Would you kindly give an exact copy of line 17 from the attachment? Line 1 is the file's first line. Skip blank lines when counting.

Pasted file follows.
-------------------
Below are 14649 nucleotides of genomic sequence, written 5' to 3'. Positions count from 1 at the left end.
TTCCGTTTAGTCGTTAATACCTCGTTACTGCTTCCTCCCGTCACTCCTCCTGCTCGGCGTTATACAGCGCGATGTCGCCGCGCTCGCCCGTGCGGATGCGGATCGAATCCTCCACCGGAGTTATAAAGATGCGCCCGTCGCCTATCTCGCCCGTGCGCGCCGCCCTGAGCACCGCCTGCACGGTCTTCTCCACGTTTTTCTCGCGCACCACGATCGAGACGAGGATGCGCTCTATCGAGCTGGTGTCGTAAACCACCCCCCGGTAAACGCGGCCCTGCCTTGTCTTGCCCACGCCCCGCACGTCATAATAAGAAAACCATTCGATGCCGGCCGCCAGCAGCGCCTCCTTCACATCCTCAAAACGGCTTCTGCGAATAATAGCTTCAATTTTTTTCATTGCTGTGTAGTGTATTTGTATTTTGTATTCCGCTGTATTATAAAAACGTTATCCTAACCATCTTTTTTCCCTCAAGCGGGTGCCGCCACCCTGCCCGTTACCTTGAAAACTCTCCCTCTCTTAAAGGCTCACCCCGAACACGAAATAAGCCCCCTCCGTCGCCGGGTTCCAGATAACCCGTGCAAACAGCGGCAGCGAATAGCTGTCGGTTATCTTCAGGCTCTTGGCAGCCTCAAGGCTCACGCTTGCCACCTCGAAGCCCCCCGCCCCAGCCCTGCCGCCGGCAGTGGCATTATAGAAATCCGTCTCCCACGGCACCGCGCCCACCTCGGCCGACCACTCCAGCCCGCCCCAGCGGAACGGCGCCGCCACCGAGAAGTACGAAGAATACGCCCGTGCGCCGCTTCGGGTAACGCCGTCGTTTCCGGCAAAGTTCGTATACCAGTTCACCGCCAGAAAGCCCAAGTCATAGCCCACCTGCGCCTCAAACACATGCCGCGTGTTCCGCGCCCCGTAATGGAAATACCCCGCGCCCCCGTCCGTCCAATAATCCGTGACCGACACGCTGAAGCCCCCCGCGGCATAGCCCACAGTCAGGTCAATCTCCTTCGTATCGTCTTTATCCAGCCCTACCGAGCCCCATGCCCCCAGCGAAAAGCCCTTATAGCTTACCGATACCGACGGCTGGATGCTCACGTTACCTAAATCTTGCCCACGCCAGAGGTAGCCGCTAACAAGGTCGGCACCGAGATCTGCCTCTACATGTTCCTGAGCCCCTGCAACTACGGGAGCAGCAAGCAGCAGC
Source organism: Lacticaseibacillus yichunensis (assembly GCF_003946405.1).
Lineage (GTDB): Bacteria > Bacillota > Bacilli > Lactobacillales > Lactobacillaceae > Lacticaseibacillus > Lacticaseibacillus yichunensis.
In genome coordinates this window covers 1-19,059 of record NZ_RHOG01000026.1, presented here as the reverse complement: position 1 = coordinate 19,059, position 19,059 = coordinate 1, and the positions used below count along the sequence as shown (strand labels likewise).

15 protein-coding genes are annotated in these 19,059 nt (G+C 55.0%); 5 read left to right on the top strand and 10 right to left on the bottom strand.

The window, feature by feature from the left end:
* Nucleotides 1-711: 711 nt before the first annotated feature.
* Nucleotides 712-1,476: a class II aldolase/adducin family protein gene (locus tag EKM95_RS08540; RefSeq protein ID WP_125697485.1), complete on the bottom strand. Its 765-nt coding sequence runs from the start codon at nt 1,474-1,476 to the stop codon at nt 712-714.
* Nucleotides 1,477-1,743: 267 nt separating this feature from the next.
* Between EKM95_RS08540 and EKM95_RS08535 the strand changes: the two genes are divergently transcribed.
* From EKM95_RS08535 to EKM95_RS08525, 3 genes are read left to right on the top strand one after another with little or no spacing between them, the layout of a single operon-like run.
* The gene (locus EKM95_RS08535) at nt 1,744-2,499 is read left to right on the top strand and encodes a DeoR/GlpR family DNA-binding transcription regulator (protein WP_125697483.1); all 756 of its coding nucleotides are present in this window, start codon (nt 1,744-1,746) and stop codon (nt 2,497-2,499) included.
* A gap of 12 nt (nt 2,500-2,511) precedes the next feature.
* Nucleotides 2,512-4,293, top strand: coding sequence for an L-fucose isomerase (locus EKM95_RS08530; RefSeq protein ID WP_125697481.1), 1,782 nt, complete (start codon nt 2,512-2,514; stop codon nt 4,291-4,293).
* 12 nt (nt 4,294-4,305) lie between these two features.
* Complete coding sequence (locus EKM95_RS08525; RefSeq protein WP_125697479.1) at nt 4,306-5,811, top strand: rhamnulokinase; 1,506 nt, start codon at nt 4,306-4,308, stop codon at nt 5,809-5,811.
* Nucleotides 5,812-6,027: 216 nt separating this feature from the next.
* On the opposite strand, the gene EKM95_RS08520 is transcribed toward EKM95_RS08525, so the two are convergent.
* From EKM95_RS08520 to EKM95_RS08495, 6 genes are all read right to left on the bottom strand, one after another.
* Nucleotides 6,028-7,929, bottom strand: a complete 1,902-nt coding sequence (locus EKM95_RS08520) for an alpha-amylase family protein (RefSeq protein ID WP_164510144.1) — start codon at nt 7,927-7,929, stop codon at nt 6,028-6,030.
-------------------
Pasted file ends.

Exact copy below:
* Complete coding sequence (locus EKM95_RS08525; RefSeq protein WP_125697479.1) at nt 4,306-5,811, top strand: rhamnulokinase; 1,506 nt, start codon at nt 4,306-4,308, stop codon at nt 5,809-5,811.